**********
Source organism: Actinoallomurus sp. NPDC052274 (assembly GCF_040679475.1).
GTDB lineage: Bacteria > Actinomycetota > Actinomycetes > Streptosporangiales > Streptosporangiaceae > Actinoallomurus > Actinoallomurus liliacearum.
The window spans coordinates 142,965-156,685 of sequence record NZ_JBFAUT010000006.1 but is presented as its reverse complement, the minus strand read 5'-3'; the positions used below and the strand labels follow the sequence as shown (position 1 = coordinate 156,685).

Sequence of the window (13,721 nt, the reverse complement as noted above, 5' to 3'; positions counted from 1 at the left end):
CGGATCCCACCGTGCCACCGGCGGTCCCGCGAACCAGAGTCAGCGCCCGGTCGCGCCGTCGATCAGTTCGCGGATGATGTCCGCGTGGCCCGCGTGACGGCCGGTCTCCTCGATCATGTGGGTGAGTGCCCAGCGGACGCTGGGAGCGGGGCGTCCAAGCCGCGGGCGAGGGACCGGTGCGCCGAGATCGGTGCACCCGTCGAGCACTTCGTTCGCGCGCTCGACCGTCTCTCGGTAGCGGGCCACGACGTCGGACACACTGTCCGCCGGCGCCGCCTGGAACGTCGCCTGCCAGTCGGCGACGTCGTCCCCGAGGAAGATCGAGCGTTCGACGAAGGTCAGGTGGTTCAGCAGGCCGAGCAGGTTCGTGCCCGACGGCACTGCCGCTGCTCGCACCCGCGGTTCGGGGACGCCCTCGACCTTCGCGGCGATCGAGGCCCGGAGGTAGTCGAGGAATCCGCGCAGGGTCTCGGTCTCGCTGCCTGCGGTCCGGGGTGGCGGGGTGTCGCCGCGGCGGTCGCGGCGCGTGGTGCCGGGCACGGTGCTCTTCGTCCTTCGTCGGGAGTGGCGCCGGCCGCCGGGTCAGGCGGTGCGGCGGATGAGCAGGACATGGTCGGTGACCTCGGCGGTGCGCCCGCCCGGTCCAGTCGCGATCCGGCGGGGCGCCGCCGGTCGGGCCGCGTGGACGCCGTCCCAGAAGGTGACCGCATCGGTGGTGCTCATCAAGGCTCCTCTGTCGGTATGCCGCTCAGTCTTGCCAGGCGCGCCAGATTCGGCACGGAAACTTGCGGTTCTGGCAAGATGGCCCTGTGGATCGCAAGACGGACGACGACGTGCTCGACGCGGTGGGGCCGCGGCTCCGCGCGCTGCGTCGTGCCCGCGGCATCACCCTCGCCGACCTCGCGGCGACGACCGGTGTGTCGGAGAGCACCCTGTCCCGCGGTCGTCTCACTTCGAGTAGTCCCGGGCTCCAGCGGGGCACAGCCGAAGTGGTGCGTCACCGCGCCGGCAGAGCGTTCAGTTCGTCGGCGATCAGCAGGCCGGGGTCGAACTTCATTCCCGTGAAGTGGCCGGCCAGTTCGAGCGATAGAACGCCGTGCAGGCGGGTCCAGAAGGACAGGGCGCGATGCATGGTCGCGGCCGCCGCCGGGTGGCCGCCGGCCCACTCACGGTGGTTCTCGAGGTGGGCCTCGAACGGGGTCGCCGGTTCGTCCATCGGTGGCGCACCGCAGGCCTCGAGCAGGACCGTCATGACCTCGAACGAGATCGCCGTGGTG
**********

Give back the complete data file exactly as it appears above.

Source organism: Actinoallomurus sp. NPDC052274 (assembly GCF_040679475.1).
GTDB lineage: Bacteria > Actinomycetota > Actinomycetes > Streptosporangiales > Streptosporangiaceae > Actinoallomurus > Actinoallomurus liliacearum.
The window spans coordinates 142,965-156,685 of sequence record NZ_JBFAUT010000006.1 but is presented as its reverse complement, the minus strand read 5'-3'; the positions used below and the strand labels follow the sequence as shown (position 1 = coordinate 156,685).

Sequence of the window (13,721 nt, the reverse complement as noted above, 5' to 3'; positions counted from 1 at the left end):
CGGATCCCACCGTGCCACCGGCGGTCCCGCGAACCAGAGTCAGCGCCCGGTCGCGCCGTCGATCAGTTCGCGGATGATGTCCGCGTGGCCCGCGTGACGGCCGGTCTCCTCGATCATGTGGGTGAGTGCCCAGCGGACGCTGGGAGCGGGGCGTCCAAGCCGCGGGCGAGGGACCGGTGCGCCGAGATCGGTGCACCCGTCGAGCACTTCGTTCGCGCGCTCGACCGTCTCTCGGTAGCGGGCCACGACGTCGGACACACTGTCCGCCGGCGCCGCCTGGAACGTCGCCTGCCAGTCGGCGACGTCGTCCCCGAGGAAGATCGAGCGTTCGACGAAGGTCAGGTGGTTCAGCAGGCCGAGCAGGTTCGTGCCCGACGGCACTGCCGCTGCTCGCACCCGCGGTTCGGGGACGCCCTCGACCTTCGCGGCGATCGAGGCCCGGAGGTAGTCGAGGAATCCGCGCAGGGTCTCGGTCTCGCTGCCTGCGGTCCGGGGTGGCGGGGTGTCGCCGCGGCGGTCGCGGCGCGTGGTGCCGGGCACGGTGCTCTTCGTCCTTCGTCGGGAGTGGCGCCGGCCGCCGGGTCAGGCGGTGCGGCGGATGAGCAGGACATGGTCGGTGACCTCGGCGGTGCGCCCGCCCGGTCCAGTCGCGATCCGGCGGGGCGCCGCCGGTCGGGCCGCGTGGACGCCGTCCCAGAAGGTGACCGCATCGGTGGTGCTCATCAAGGCTCCTCTGTCGGTATGCCGCTCAGTCTTGCCAGGCGCGCCAGATTCGGCACGGAAACTTGCGGTTCTGGCAAGATGGCCCTGTGGATCGCAAGACGGACGACGACGTGCTCGACGCGGTGGGGCCGCGGCTCCGCGCGCTGCGTCGTGCCCGCGGCATCACCCTCGCCGACCTCGCGGCGACGACCGGTGTGTCGGAGAGCACCCTGTCCCGCGGTCGTCTCACTTCGAGTAGTCCCGGGCTCCAGCGGGGCACAGCCGAAGTGGTGCGTCACCGCGCCGGCAGAGCGTTCAGTTCGTCGGCGATCAGCAGGCCGGGGTCGAACTTCATTCCCGTGAAGTGGCCGGCCAGTTCGAGCGATAGAACGCCGTGCAGGCGGGTCCAGAAGGACAGGGCGCGATGCATGGTCGCGGCCGCCGCCGGGTGGCCGCCGGCCCACTCACGGTGGTTCTCGAGGTGGGCCTCGAACGGGGTCGCCGGTTCGTCCATCGGTGGCGCACCGCAGGCCTCGAGCAGGACCGTCATGACCTCGAACGAGATCGCCGTGGTG